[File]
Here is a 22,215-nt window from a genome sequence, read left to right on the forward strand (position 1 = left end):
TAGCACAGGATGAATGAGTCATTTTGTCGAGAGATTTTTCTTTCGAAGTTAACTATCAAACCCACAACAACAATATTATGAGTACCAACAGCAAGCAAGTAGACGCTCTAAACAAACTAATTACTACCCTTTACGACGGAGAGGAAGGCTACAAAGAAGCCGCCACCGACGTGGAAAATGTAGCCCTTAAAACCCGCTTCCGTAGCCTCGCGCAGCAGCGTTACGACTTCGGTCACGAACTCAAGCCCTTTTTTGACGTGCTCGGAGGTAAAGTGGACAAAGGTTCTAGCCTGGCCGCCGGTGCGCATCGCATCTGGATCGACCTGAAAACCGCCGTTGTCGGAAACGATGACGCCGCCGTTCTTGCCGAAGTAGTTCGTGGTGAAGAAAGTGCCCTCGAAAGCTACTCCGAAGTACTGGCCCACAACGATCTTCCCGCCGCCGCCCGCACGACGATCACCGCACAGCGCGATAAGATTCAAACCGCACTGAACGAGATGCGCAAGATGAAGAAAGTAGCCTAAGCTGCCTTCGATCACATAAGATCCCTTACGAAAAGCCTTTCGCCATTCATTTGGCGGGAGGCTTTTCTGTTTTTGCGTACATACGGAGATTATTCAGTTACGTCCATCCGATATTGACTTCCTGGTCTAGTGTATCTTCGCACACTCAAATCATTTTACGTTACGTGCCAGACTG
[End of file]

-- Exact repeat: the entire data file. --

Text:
Here is a 22,215-nt window from a genome sequence, read left to right on the forward strand (position 1 = left end):
TAGCACAGGATGAATGAGTCATTTTGTCGAGAGATTTTTCTTTCGAAGTTAACTATCAAACCCACAACAACAATATTATGAGTACCAACAGCAAGCAAGTAGACGCTCTAAACAAACTAATTACTACCCTTTACGACGGAGAGGAAGGCTACAAAGAAGCCGCCACCGACGTGGAAAATGTAGCCCTTAAAACCCGCTTCCGTAGCCTCGCGCAGCAGCGTTACGACTTCGGTCACGAACTCAAGCCCTTTTTTGACGTGCTCGGAGGTAAAGTGGACAAAGGTTCTAGCCTGGCCGCCGGTGCGCATCGCATCTGGATCGACCTGAAAACCGCCGTTGTCGGAAACGATGACGCCGCCGTTCTTGCCGAAGTAGTTCGTGGTGAAGAAAGTGCCCTCGAAAGCTACTCCGAAGTACTGGCCCACAACGATCTTCCCGCCGCCGCCCGCACGACGATCACCGCACAGCGCGATAAGATTCAAACCGCACTGAACGAGATGCGCAAGATGAAGAAAGTAGCCTAAGCTGCCTTCGATCACATAAGATCCCTTACGAAAAGCCTTTCGCCATTCATTTGGCGGGAGGCTTTTCTGTTTTTGCGTACATACGGAGATTATTCAGTTACGTCCATCCGATATTGACTTCCTGGTCTAGTGTATCTTCGCACACTCAAATCATTTTACGTTACGTGCCAGACTG